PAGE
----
If, based on your interactions with the client vis-a-vis the Demonstreator, you still have concerns on things that were are hard to explain or if you have tips for us to improve the Demonstrator we’d like to hear!August 10, 2017 at 6:54 am #2219
In my case I feel that my client is used to dealing with uncertainties. They (the Contact persons at Jönköping County) regard the results rather as a size of magnitude than an exact number.
My concern though, is that when the results are passed on to “second hand users”, they will be too litterally interpreted. I need to be very clear about the uncertainty in report, diagrams and tables and that the results should be used to get a hint of the magnitude of the change rather than that the report give them exact numbers of the change. I want to do this without diminishing the importance of the results. This is a challenge.
/KatarnaAugust 10, 2017 at 10:04 am #2222
The response of Alexandros is very encouraging this actually means that a visualization tools as is developed in the demonstrator is helping.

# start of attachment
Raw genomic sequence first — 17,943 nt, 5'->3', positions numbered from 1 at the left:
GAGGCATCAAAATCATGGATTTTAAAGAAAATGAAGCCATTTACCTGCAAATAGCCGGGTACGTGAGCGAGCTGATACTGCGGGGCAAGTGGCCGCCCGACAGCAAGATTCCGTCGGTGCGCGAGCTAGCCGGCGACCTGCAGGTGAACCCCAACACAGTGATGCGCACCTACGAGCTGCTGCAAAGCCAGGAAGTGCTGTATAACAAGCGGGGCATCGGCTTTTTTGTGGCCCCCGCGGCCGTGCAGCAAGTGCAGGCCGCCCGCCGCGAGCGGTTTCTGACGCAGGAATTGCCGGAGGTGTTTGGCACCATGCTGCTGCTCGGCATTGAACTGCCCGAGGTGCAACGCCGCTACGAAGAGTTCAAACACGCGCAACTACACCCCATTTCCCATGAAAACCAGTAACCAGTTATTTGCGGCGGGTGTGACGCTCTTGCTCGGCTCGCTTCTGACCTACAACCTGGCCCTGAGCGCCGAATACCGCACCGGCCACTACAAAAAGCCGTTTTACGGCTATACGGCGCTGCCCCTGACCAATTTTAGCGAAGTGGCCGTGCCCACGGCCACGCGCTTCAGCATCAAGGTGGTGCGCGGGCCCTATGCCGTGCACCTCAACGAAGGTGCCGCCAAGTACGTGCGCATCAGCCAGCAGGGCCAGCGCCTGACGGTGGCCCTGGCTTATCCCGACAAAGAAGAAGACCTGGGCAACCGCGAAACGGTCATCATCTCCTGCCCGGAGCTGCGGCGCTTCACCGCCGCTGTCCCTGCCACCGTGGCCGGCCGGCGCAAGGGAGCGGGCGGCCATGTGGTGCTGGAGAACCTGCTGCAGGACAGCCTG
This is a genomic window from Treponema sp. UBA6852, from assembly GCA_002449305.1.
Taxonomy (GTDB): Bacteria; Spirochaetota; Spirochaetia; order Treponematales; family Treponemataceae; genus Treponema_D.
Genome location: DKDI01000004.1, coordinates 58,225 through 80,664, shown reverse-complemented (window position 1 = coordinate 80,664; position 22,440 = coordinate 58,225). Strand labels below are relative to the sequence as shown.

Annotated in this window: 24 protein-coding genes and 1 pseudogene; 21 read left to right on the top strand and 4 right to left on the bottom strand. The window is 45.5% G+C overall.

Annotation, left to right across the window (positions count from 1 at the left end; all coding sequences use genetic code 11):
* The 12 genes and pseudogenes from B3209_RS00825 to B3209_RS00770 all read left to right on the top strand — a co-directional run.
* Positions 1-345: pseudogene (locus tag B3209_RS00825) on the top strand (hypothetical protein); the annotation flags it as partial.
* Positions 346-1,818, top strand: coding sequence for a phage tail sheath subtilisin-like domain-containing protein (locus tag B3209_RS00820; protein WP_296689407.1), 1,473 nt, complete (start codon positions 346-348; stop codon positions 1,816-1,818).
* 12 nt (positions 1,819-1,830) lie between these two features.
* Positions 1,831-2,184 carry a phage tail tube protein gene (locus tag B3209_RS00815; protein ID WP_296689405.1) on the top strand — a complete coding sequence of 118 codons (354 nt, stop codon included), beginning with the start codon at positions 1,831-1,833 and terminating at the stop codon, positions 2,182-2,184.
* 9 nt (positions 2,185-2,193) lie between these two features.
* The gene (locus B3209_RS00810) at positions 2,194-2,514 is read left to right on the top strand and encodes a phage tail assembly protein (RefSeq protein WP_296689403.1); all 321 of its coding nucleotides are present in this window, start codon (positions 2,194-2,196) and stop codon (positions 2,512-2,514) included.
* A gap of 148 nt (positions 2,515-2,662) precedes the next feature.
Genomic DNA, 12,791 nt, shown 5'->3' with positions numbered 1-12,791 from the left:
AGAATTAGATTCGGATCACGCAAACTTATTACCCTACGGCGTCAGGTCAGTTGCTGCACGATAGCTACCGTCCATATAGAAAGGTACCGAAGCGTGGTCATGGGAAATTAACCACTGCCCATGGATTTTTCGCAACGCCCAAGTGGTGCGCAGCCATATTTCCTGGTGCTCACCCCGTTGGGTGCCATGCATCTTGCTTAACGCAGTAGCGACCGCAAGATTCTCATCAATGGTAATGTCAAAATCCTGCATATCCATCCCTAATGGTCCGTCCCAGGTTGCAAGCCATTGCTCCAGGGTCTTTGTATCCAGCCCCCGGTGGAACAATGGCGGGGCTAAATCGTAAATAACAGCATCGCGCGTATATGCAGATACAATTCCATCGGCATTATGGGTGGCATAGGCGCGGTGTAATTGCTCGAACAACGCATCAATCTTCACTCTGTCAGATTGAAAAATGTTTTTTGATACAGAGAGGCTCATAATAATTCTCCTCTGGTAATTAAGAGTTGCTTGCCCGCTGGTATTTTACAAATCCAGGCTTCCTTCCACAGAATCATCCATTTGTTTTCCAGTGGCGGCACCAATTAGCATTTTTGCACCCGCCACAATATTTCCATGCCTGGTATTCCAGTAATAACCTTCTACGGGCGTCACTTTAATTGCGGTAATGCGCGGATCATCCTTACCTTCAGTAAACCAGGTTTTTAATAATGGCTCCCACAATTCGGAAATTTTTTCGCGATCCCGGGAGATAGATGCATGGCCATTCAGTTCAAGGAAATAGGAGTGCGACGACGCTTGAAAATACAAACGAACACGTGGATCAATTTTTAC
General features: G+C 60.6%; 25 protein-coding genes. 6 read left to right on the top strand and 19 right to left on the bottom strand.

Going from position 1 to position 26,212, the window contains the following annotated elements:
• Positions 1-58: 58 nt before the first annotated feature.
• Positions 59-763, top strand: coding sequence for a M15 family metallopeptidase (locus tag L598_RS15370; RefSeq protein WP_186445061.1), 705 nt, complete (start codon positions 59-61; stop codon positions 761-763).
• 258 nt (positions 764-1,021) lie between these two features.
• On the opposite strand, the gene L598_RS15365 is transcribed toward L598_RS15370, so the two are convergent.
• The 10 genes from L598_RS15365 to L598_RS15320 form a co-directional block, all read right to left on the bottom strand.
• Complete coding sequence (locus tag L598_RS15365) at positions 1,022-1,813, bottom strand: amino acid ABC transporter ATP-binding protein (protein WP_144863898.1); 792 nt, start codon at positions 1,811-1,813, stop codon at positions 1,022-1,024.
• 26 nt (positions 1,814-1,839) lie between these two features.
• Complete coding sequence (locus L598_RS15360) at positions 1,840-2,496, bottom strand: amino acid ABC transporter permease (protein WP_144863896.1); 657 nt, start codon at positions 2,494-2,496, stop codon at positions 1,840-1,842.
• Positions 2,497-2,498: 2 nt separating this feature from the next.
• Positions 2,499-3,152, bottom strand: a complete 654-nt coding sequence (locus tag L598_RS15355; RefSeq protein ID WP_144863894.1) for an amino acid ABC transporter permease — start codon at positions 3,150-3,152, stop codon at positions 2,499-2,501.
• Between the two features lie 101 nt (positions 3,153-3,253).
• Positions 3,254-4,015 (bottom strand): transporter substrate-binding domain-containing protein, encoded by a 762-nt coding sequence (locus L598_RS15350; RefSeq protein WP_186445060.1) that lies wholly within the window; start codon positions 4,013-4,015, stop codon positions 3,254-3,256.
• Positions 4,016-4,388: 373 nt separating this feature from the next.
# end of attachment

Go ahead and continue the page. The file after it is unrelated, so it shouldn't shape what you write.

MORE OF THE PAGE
what also helps is discussing which decision/investment/strategy will be affected by climate change uncertainty. For some decisions high uncertainty is more acceptable than others. For some decisions and strategies already knowing the trend (warmer/dryer/more extreme events) is already helpful. While for other decisions more precision on for example the exact flood risks are necessary.August 18, 2017 at 12:09 am #2243
Maria J. PoloParticipant
In our case, most of our clients were used to the use of probabilistic forecasts and thus the concept of uncertainty was not an issue itself. However, the difference between scenarios and forecasts was not that straightforward to them. The visual capabilities of the SWICCA platform were really helpful to provide them with clear examples to base our explanations upon.